In Klingenberg's view, Powell gives too little consideration to the possibility that a jury that renders inconsistent verdicts might be convicting an innocent defendant, rather than simply granting the defendant a merciful acquittal on some charges.Summary of this case from People v. Jones
No. 78848. Appellate court judgment affirmed.
Opinion filed April 18, 1996. Rehearing denied June 3, 1996.
Appeal from the Appellate Court for the Second District; heard in that court on appeal from the Circuit Court of Lake County, the Hon. Henry Tonigan, Judge, presiding.
MILLER, J., joined by FREEMAN, J., dissenting.
Appellate citation: 268 Ill. App.3d 1121 (Unpublished order under Supreme Court Rule 23).
James E. Ryan, Attorney General, of Springfield, and Michael J. Waller, State's Attorney, of Waukegan (Norbert J. Goetten, William L. Browers and Mary Beth Burns, of the Office of the State's Attorneys Appellate Prosecutor, of Elgin, of counsel), for the People.
Robert J. Hauser, of Sullivan, Smith, Hauser Noonan, Ltd., of Waukegan, for appellee.
The defendant, Allen Klingenberg, was charged by indictment in the circuit court of Lake County with two counts of official misconduct ( 720 ILCS 5/33-3 (West 1992)) and one count of theft over $300 ( 720 ILCS 5/16-1(a)(2)(A) (West 1992)). Following trial, the jury returned verdicts finding the defendant guilty of one count of official misconduct and not guilty of the other two offenses. The trial court entered judgment on the verdicts and sentenced the defendant to 30 months' probation, 500 hours of public service, a $2,000 fine, and 90 days of periodic imprisonment. The appellate court reversed, finding that the verdict convicting the defendant of official misconduct was legally inconsistent with the verdict acquitting him of theft. We allowed the State's petition for leave to appeal. 145 Ill. 2 d R. 315.
The record discloses the following pertinent facts. The board of education of J. Sterling Morton School District No. 201 (the board) hired the defendant to fill the position of school district superintendent in April 1992. The contract between the defendant and the board provided that "[t]he Board shall pay reasonable relocation expenses incurred by the Superintendent within one year from the date of this Agreement. In no case shall such expenses exceed $10,000." In May 1992, after assuming his duties as superintendent, the defendant moved from Lake Forest to an apartment within the school district.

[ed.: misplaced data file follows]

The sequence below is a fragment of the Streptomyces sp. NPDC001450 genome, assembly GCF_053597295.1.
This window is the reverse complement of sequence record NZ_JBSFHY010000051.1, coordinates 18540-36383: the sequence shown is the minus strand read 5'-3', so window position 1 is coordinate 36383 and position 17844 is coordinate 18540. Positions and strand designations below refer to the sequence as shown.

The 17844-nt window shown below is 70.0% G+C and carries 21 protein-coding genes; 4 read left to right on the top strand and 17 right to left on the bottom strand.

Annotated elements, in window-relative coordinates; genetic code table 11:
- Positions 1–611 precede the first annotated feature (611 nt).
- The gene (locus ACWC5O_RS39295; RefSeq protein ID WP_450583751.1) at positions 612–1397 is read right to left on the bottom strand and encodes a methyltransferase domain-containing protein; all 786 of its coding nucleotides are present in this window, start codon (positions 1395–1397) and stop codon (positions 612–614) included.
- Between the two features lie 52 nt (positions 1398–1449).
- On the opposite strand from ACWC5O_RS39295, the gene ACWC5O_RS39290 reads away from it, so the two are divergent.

In June 1993, the defendant was charged in a three-count indictment with theft and official misconduct. Count I charged him with theft, by deception, of property having a total value in excess of $300. Count I alleged that the defendant committed theft by submitting fictitious vouchers for moving expenses to the board to obtain moving expense reimbursement to which he was not entitled. Counts II and III charged the defendant with official misconduct in that, while acting in his official capacity, he knowingly committed theft. Both official misconduct counts alleged that the defendant committed theft when he submitted fictitious invoices for moving expenses to the board and received reimbursement to which he was not entitled. Count II alleged that the defendant received moving expense reimbursement of $3,520 and count III alleged that the defendant received reimbursement in the amount of $1,015. The jury returned verdicts finding the defendant not guilty of theft and official misconduct, as charged in counts I and II, and guilty of official misconduct, as charged in count III.
The defendant argued in his post-trial motion and on appeal that the conviction for official misconduct could not stand because it was legally inconsistent with the verdict acquitting him of theft. The defendant argued that the theft alleged in count I was the predicate offense for the official misconduct charged in count III. The defendant argued that, if he was not guilty of theft, then he likewise could not be guilty of official misconduct. The trial court determined that the verdicts were consistent, because the theft alleged in count I required proof of value in excess of $300, while the official misconduct charged in count III did not.
The appellate court disagreed with the trial court and reversed the conviction. The appellate court determined, after examining the record, that the jury had to believe that the defendant was guilty of theft over $300 to convict him of official misconduct, as charged in count III. However, the jury acquitted the defendant of such theft when it returned a not guilty verdict on count I. The appellate court concluded that the verdict acquitting the defendant of the predicate offense (theft) was legally inconsistent with the verdict convicting him of the compound offense (official misconduct). Accordingly, relying upon this court's decision in People v. Frias, 99 Ill.2d 193 (1983), the appellate court vacated the official misconduct conviction. No. 2-93-1471 (unpublished order under Supreme Court Rule 23).